The permitting has been challenged in federal court by conservation groups represented by the public interest law firm Earthjustice. The groups — Wilderness Workshop, Natural Resources Defense Council, The Wilderness Society, and the Sierra Club — allege that the BLM violated federal environmental laws by approving oil and gas projects without conducting any environmental analysis of the air pollution they would cause.
Earthjustice attorney Alison Flint said the BLM’s decision doesn’t address the much larger problem targeted by the legal challenge. The three projects represent only a few examples of a broader practice in which BLM has approved at least 33 drilling projects – involving thousands of wells –with no air pollution analysis. Continue reading “Colorado: BLM plans new air quality studies for drilling”→
According to the agency, the draft environmental study for the trail project is almost complete and scheduled to be released in the coming months.
As one of the final steps, the Forest Service is doing a sound test on June 21 to try and assess noise impacts to areas closest to the proposed motorcycle track, including the Tenderfoot Addition to Dillon, Corinthian Hills, Summerwood, Summit Cove, Tennis Townhomes, Saints Johns Condominiums, and The Enclave. The test will be done between 5 p.m. and 7:15 p.m.
Obliteration of old roads, dam removals would be OK’d under categorical exclusions
By Summit Voice
SUMMIT COUNTY — The U.S. Forest Service wants to speed restoration of national forest lands by streamlining the approval process for removing dams, and cleaning up debris and sediment and for reclaiming closed roads.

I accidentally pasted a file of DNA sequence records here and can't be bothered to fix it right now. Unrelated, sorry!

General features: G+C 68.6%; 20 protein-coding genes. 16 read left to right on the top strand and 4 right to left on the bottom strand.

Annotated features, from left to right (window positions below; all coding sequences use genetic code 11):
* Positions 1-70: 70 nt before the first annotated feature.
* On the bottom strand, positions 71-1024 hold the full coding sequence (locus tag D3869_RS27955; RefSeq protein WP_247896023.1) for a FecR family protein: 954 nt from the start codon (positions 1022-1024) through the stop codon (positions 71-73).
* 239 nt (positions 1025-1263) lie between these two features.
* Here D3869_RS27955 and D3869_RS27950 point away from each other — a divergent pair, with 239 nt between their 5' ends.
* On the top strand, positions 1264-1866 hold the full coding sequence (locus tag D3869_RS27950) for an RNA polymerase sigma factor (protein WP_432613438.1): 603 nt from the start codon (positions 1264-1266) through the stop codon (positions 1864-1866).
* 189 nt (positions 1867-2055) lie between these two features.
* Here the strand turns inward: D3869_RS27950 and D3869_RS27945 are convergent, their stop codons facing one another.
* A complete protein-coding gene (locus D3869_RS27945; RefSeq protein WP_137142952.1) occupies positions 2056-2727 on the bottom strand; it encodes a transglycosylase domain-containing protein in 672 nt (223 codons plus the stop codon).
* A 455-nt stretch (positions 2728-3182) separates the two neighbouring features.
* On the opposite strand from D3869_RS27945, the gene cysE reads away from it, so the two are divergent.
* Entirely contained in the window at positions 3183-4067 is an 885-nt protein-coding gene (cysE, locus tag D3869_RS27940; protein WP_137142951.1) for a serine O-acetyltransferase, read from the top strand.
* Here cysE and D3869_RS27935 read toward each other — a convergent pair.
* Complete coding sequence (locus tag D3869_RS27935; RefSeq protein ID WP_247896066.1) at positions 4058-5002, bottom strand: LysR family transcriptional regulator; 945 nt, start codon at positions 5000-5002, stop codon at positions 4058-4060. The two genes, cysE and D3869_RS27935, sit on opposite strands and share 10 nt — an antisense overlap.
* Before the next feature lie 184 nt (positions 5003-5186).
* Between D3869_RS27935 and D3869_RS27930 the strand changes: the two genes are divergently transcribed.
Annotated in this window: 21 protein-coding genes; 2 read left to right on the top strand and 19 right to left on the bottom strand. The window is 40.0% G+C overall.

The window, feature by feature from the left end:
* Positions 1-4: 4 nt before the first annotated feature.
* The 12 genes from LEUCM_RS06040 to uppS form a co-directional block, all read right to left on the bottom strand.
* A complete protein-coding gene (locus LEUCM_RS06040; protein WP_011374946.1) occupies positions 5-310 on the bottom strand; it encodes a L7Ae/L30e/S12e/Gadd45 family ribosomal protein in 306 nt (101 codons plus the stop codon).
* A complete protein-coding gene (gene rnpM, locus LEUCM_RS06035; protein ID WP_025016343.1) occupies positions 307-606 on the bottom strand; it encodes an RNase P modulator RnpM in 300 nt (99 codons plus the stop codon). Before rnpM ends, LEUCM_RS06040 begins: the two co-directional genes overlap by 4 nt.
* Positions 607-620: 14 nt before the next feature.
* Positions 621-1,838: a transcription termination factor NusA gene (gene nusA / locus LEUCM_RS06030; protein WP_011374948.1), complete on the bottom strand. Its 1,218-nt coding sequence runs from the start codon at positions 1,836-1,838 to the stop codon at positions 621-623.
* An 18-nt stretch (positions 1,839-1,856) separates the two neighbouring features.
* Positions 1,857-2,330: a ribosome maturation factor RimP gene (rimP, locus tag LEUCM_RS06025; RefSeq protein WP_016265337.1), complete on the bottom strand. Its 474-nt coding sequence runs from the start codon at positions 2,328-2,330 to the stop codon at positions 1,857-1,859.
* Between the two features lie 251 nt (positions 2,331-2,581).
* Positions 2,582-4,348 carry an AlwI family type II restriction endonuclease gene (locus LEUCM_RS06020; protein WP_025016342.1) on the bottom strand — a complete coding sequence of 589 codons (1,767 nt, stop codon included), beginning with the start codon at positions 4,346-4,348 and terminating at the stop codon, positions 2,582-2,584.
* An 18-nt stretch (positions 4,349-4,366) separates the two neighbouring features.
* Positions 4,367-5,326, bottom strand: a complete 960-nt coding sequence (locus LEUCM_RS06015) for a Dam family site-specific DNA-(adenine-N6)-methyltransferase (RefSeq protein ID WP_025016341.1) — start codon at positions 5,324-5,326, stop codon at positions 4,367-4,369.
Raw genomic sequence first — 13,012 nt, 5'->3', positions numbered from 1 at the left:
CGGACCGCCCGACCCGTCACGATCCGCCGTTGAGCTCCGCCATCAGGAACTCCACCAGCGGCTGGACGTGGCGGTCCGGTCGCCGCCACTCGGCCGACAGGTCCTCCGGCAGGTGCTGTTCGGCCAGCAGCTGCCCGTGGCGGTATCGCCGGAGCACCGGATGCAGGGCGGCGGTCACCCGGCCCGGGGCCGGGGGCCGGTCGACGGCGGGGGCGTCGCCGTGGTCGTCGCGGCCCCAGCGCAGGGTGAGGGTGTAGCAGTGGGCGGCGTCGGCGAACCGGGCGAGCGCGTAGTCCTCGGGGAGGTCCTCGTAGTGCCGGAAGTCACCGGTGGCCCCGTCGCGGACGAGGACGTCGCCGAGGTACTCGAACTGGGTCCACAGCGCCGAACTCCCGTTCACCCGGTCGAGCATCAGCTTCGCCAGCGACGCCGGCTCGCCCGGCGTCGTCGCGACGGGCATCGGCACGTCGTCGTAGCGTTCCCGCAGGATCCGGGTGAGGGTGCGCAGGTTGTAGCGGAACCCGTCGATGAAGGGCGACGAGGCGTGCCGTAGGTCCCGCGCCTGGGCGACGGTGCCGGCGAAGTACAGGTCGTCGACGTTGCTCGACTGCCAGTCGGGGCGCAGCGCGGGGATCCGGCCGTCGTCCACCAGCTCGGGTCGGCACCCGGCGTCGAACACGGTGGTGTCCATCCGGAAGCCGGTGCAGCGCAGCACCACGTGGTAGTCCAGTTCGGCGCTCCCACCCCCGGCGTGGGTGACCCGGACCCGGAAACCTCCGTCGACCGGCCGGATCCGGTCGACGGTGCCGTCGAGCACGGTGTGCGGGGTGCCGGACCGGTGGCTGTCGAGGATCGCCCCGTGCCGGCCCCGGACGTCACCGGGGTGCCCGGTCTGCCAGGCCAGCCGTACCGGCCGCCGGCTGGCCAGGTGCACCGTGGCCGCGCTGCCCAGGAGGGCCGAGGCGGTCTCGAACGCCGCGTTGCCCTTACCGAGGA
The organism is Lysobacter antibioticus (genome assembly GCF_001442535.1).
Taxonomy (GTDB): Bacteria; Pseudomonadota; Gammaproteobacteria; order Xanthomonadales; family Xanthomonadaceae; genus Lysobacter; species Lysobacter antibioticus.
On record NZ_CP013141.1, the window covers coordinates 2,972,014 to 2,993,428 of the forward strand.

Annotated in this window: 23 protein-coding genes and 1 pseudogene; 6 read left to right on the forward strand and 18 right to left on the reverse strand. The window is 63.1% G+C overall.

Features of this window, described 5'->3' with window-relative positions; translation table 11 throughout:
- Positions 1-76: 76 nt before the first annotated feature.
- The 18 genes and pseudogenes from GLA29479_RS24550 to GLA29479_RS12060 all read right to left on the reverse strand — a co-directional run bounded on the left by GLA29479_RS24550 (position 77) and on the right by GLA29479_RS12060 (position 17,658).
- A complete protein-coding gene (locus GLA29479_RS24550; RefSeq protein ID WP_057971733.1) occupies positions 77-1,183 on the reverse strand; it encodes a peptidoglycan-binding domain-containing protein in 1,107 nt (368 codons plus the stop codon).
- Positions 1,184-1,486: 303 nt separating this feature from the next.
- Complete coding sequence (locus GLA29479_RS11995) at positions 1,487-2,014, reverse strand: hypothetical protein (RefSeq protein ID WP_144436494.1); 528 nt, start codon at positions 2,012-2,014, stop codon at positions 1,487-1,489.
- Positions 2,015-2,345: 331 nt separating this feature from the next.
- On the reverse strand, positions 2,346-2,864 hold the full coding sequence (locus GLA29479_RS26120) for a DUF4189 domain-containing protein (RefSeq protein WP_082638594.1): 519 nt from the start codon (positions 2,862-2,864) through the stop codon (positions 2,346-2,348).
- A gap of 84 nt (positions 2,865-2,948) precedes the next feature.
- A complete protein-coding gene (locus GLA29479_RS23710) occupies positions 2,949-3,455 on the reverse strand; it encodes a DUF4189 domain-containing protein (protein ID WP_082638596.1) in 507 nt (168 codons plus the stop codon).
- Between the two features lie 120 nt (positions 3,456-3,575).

Under the proposal, now open for public comments, projects in those categories could be approved under a categorical exclusion, a type of review that isn’t nearly as extensive as an Environmental Assessment or Environmental Impact Statement — all outlined in the National Environmental Policy Act.
The White House Council on Environmental Quality recently issued guidance for the use of categorical exclusions. The CEQ concluded:
“Categorical exclusions have become the most frequently employed method of complying with NEPA. The extensive and expanding use of categorical exclusions underscores the need for clarifying guidance. Categorical exclusions are appropriate in many circumstances but should not be relied on if they thwart the purposes of NEPA, compromising the quality and transparency of agency decisionmaking or the opportunity for meaningful public participation. The guidance is designed to ensure that agencies appropriately and transparently establish and use categorical exclusions.”
Court rules that the Forest Service violated federal environmental laws by changing maps and approving logging
By Bob Berwyn
SUMMIT COUNTY — Lynx in the northern Rockies got a boost from a federal court this week, as U.S. District Court Candy Dale halted a large lodgepole pine thinning project in the Caribou-Targhee National Forest, on the western border of Yellowstone National Park.